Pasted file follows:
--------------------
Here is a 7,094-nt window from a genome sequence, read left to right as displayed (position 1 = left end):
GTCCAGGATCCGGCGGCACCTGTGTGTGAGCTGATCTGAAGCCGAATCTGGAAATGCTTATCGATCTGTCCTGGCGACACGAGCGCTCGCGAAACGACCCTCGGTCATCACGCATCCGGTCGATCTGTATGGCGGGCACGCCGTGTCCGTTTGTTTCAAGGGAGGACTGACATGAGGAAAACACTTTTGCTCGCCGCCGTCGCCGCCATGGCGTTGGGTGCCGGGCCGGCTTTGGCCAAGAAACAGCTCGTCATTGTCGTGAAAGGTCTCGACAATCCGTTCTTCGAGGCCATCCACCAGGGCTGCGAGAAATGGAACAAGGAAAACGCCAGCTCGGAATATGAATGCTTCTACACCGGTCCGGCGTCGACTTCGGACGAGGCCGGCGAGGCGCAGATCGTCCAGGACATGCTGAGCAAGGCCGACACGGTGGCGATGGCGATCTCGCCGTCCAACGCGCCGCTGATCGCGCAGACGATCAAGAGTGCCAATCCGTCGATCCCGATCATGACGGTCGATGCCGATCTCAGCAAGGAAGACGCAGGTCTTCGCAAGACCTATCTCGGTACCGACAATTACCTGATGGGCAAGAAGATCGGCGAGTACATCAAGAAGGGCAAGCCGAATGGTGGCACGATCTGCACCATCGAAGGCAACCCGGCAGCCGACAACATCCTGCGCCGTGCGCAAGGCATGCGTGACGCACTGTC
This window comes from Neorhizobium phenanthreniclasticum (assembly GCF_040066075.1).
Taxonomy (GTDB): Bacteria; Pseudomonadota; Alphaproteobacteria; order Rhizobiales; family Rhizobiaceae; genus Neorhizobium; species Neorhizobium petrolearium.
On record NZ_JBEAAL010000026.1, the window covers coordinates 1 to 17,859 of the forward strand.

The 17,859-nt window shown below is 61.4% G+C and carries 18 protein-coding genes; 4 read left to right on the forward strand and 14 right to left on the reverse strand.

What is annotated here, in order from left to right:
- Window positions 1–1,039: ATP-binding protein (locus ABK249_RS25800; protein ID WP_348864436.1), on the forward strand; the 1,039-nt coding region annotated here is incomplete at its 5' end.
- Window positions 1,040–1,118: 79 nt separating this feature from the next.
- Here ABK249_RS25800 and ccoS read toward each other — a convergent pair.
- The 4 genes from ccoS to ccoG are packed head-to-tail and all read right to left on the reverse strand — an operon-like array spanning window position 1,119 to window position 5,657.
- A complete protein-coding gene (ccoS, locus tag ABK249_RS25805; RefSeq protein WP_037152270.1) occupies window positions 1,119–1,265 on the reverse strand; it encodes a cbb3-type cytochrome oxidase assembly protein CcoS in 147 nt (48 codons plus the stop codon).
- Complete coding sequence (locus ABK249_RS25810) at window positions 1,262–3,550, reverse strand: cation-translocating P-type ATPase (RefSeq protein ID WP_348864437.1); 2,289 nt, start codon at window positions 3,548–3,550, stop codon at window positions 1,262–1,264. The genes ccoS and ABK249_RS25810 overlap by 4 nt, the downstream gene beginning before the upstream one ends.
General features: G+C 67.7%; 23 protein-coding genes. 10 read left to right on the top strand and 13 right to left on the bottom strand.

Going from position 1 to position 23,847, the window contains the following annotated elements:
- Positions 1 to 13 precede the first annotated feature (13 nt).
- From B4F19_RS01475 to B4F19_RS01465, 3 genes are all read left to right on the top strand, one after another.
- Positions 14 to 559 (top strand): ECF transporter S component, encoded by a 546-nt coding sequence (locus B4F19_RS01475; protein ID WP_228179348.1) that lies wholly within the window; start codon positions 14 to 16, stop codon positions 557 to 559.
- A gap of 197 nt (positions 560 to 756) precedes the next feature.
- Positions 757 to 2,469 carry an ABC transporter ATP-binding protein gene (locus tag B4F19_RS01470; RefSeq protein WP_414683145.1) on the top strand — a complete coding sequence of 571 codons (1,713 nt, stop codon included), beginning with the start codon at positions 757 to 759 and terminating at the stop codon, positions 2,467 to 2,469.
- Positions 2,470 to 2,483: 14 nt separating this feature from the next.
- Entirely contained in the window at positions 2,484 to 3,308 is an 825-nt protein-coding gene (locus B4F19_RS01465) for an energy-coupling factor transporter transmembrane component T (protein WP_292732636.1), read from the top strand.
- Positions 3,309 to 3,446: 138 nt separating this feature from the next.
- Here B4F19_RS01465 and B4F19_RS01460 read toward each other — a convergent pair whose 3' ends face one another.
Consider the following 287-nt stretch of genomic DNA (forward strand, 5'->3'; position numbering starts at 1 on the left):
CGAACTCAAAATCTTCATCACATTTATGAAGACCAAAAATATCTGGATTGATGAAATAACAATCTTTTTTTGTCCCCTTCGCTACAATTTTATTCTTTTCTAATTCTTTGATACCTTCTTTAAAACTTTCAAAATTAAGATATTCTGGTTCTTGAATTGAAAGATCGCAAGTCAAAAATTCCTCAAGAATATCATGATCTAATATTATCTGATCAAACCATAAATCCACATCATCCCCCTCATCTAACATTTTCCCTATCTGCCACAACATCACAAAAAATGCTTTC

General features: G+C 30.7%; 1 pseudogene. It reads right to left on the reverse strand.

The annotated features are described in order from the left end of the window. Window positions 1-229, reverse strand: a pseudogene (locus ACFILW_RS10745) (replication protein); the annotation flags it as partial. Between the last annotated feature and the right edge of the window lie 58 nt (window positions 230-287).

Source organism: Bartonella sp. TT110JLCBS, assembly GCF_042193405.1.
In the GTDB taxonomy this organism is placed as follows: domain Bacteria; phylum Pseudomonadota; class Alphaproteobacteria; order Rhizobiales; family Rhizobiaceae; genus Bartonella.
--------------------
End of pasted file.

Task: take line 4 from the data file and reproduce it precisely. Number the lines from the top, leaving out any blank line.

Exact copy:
Taxonomy (GTDB): Bacteria; Pseudomonadota; Alphaproteobacteria; order Rhizobiales; family Rhizobiaceae; genus Neorhizobium; species Neorhizobium petrolearium.